General technoeconomic analysis for electrochemical coproduction coupling carbon dioxide reduction with organic oxidation

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In order to response the climate change including global warming, ocean acidification, and ecosystem destruction, carbon dioxide mitigation technologies recently draw great attention. The renewable energy and carbon neutral hydrogen applications in petrochemical industries can be one of the solution mitigating CO2 emission for chemical production. However, the demand for chemicals such as syngas, alcohol, and ethylene which can be used as reagents to create plastics and transportation fuels is difficult to satisfy without fossil fuel-based petrochemical processes. Therefore, electrochemical carbon dioxide reduction reaction (CO2RR) processes have been rising to be promising techniques for producing clean chemicals (especially petrochemical precursors such as ethylene) and utilizing renewable energy.  

Yet modern chemistry is incapable of substituting conventional petrochemical processes that require extremely high efficiency and economic feasibility. The main criticism of implementing CO2RR processes is beginning to be shouldered by its nonproductive paired oxidation reaction: oxygen evolution reaction (OER) regarding valueless oxygen gas and high oxidative potential. Recently, novel approaches have been introduced involving electrolysis in coupling CO2RR and organic oxidation reactions (OORs) to produce value-added products at anode side. To illustrate, the oxidation of biomass-derived 5-hydroxymethylfurfural (HMF) to 2,5-furandicarboxylic acid (FDCA), renewable building blocks that can substitute for terephthalic acid (PTA), can be implemented as an anode reaction with lower overpotential. Economics of this sustainable chemicals production, however, is impacted by variations in product combinations and process design.

Here, we report an extensive technoeconomic analysis for a range of technologies and coproduction processes in a paper appearing in Nature Communications. A fully automated process synthesis framework is developed to analyze 295 electrochemical coproduction combinations (i.e., 16 cathode and 18 anode reactions with 7 cascade processes) through 132,768 process simulations. The synthesized conceptual process design includes electrolyzer systems, separation systems, recycling systems, and various utility systems, thereby securing analytical reliability. The levelized costs of chemicals (LCC), which represents the minimum selling price without a margin, is newly defined and used to estimate the profitability. Finally, we identify the global sensitivity of current density, Faraday efficiency, and overpotential, which indicates which parameter has to be addressed first to achieve paradigm shift in industry.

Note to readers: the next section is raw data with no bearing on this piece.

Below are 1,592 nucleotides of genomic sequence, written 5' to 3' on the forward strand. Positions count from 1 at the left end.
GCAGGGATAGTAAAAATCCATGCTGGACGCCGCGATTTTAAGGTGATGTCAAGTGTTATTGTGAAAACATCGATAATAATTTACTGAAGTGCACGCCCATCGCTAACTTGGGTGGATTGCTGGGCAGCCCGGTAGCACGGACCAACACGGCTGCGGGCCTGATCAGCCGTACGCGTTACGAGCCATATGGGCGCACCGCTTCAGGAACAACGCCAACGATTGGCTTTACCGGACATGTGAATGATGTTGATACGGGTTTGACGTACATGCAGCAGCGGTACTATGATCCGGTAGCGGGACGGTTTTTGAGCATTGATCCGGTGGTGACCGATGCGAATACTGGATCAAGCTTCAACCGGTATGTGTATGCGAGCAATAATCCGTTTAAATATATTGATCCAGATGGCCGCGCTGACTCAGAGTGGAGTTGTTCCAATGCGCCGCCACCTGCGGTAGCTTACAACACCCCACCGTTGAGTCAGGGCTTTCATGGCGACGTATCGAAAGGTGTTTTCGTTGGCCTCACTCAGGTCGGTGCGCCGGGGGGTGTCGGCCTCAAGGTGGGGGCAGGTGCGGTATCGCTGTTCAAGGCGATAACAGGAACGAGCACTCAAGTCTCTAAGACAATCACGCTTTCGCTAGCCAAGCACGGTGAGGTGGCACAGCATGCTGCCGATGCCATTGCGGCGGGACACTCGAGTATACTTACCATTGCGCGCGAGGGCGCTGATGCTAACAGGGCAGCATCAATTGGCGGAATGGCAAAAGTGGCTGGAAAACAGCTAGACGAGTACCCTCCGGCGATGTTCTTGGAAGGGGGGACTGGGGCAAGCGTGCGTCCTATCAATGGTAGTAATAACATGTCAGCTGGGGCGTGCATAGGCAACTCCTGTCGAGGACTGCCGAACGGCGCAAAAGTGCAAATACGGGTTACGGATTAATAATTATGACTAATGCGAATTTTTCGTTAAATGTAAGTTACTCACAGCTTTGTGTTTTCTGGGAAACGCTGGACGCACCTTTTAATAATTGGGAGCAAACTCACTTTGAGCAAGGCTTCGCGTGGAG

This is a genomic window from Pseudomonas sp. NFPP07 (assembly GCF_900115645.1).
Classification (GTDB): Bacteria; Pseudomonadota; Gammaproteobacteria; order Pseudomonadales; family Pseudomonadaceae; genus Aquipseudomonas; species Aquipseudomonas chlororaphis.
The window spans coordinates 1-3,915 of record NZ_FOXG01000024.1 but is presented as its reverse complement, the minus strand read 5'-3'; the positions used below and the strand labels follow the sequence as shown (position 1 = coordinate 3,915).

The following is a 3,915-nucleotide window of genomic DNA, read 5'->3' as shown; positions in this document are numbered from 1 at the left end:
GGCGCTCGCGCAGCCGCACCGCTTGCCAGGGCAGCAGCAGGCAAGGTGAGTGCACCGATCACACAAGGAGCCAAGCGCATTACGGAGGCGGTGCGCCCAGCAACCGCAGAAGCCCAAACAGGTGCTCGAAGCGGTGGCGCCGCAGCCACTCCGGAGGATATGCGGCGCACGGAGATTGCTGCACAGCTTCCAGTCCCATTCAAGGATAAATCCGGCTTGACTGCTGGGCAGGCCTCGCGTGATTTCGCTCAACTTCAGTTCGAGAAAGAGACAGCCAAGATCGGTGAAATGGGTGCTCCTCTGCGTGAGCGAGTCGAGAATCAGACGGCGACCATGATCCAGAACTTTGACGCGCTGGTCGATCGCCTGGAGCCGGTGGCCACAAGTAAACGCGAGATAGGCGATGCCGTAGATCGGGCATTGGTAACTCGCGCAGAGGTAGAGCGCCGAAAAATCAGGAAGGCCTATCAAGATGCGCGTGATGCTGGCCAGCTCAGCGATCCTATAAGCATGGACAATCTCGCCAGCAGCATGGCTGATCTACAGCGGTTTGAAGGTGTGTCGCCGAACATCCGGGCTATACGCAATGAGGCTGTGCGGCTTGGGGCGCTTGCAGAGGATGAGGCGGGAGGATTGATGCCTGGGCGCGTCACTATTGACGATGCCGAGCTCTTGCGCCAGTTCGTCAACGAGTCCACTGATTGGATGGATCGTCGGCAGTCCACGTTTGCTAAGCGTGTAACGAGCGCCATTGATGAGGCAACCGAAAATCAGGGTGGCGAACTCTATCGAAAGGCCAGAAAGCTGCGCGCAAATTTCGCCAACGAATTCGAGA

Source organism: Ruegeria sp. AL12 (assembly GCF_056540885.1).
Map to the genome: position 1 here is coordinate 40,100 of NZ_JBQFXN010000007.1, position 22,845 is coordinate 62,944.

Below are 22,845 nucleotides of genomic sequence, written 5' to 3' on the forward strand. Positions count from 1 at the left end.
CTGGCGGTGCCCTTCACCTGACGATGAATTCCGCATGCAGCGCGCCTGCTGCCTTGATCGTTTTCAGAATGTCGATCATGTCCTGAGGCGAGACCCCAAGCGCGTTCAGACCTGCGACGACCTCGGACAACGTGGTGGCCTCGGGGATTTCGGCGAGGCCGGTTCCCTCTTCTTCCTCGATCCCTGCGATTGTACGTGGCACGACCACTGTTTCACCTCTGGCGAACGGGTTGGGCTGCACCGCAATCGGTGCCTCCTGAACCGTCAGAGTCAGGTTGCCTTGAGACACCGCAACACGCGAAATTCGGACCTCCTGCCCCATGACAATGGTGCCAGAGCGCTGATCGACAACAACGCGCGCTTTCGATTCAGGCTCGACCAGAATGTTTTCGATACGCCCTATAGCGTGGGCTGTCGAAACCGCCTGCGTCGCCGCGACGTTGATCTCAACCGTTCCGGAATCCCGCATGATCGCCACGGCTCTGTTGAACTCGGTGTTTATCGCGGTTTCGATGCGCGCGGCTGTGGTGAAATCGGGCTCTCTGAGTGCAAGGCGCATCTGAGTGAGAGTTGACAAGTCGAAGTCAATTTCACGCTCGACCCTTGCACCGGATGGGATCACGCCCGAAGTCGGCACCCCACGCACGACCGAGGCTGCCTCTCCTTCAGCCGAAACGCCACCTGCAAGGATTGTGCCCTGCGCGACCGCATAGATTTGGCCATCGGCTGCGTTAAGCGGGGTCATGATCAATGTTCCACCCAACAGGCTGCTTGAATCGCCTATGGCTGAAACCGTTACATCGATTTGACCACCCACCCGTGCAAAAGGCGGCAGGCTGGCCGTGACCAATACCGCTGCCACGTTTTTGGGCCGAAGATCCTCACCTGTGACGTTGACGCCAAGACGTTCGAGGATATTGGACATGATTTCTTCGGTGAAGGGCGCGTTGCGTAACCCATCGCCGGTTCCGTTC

The result highlights the promise that coupling the CO2RR with the value-added OOR can secure significant economics. Especially for the CO2RR, formic acid, n-propanol, acetaldehyde, allylalcohol, glycolaldehyde, and ethylene glycol are strongly recommended. For the OOR, FDCA, 2-furoic acid, ethyl acetate, lactic acid, formic acid, glycolic acid, and oxalic acid are excellent candidates. Since difficulty of separation high volatile products such as acetone and formaldehyde are less favorable, which are ranked similarly to OER. Other products not mentioned are also promising from the perspective of the abatement of the use of fossil fuels, ecofriendly processes, and sustainability.

Long term vision of our team is the commercialization of electrochemical carbon dioxide reduction processes to arouse the paradigm shift of chemical industry. The impact of our work and actual large-scale demonstration in the near future will boost the technology investment under the belief that this is where we must go forward. What if humanity migrates to Mars someday? We believe that onsite chemical productions will be realized with this technology!

Our team enjoyed lots of benefits from clean energy research center at KIST during the course of our work. In particular, I want to emphasize the contributions of Dr. Jongguel Na and Dr. Hyung‐Suk Oh. We shared grateful time on technoeconomic analysis and electrochemistry. Dr. Bora Seo very kindly gave us scientific insights on the CO2RR-OOR coproduction process. Finally, I am grateful for the support and philosophical discussion of all our colleagues in KIST, and I hope that the world's largest e-chemical plant operated in KIST can be announced very successfully near future!

Ung Lee

Senior Research Scientist, Korea Institute of Science and Technology

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